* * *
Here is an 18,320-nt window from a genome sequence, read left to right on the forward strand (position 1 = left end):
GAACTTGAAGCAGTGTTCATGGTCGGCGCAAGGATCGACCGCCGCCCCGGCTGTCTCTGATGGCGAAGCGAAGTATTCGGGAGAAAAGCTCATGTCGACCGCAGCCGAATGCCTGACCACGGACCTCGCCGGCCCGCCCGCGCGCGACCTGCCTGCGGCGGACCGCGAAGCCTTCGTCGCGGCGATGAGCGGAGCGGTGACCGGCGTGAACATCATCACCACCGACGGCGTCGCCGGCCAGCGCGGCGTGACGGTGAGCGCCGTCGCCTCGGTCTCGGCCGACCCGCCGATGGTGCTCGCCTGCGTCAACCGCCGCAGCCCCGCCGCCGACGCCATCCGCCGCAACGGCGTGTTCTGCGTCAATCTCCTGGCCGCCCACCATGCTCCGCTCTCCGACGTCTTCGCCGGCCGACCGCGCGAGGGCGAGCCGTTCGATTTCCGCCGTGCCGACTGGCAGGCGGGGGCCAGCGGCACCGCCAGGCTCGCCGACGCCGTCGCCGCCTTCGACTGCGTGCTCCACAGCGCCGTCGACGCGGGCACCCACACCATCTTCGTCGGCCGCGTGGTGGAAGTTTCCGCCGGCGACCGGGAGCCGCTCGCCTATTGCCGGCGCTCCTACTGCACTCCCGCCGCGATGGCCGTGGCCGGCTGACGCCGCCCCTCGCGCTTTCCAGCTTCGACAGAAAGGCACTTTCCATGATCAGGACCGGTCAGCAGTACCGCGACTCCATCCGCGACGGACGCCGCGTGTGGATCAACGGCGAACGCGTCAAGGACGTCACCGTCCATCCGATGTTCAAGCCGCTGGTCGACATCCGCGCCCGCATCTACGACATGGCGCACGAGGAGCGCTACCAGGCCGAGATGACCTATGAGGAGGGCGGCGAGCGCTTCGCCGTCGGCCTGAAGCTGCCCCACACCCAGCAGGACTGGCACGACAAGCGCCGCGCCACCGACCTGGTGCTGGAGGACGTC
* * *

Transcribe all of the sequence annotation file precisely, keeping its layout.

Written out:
Here is an 18,320-nt window from a genome sequence, read left to right on the forward strand (position 1 = left end):
GAACTTGAAGCAGTGTTCATGGTCGGCGCAAGGATCGACCGCCGCCCCGGCTGTCTCTGATGGCGAAGCGAAGTATTCGGGAGAAAAGCTCATGTCGACCGCAGCCGAATGCCTGACCACGGACCTCGCCGGCCCGCCCGCGCGCGACCTGCCTGCGGCGGACCGCGAAGCCTTCGTCGCGGCGATGAGCGGAGCGGTGACCGGCGTGAACATCATCACCACCGACGGCGTCGCCGGCCAGCGCGGCGTGACGGTGAGCGCCGTCGCCTCGGTCTCGGCCGACCCGCCGATGGTGCTCGCCTGCGTCAACCGCCGCAGCCCCGCCGCCGACGCCATCCGCCGCAACGGCGTGTTCTGCGTCAATCTCCTGGCCGCCCACCATGCTCCGCTCTCCGACGTCTTCGCCGGCCGACCGCGCGAGGGCGAGCCGTTCGATTTCCGCCGTGCCGACTGGCAGGCGGGGGCCAGCGGCACCGCCAGGCTCGCCGACGCCGTCGCCGCCTTCGACTGCGTGCTCCACAGCGCCGTCGACGCGGGCACCCACACCATCTTCGTCGGCCGCGTGGTGGAAGTTTCCGCCGGCGACCGGGAGCCGCTCGCCTATTGCCGGCGCTCCTACTGCACTCCCGCCGCGATGGCCGTGGCCGGCTGACGCCGCCCCTCGCGCTTTCCAGCTTCGACAGAAAGGCACTTTCCATGATCAGGACCGGTCAGCAGTACCGCGACTCCATCCGCGACGGACGCCGCGTGTGGATCAACGGCGAACGCGTCAAGGACGTCACCGTCCATCCGATGTTCAAGCCGCTGGTCGACATCCGCGCCCGCATCTACGACATGGCGCACGAGGAGCGCTACCAGGCCGAGATGACCTATGAGGAGGGCGGCGAGCGCTTCGCCGTCGGCCTGAAGCTGCCCCACACCCAGCAGGACTGGCACGACAAGCGCCGCGCCACCGACCTGGTGCTGGAGGACGTC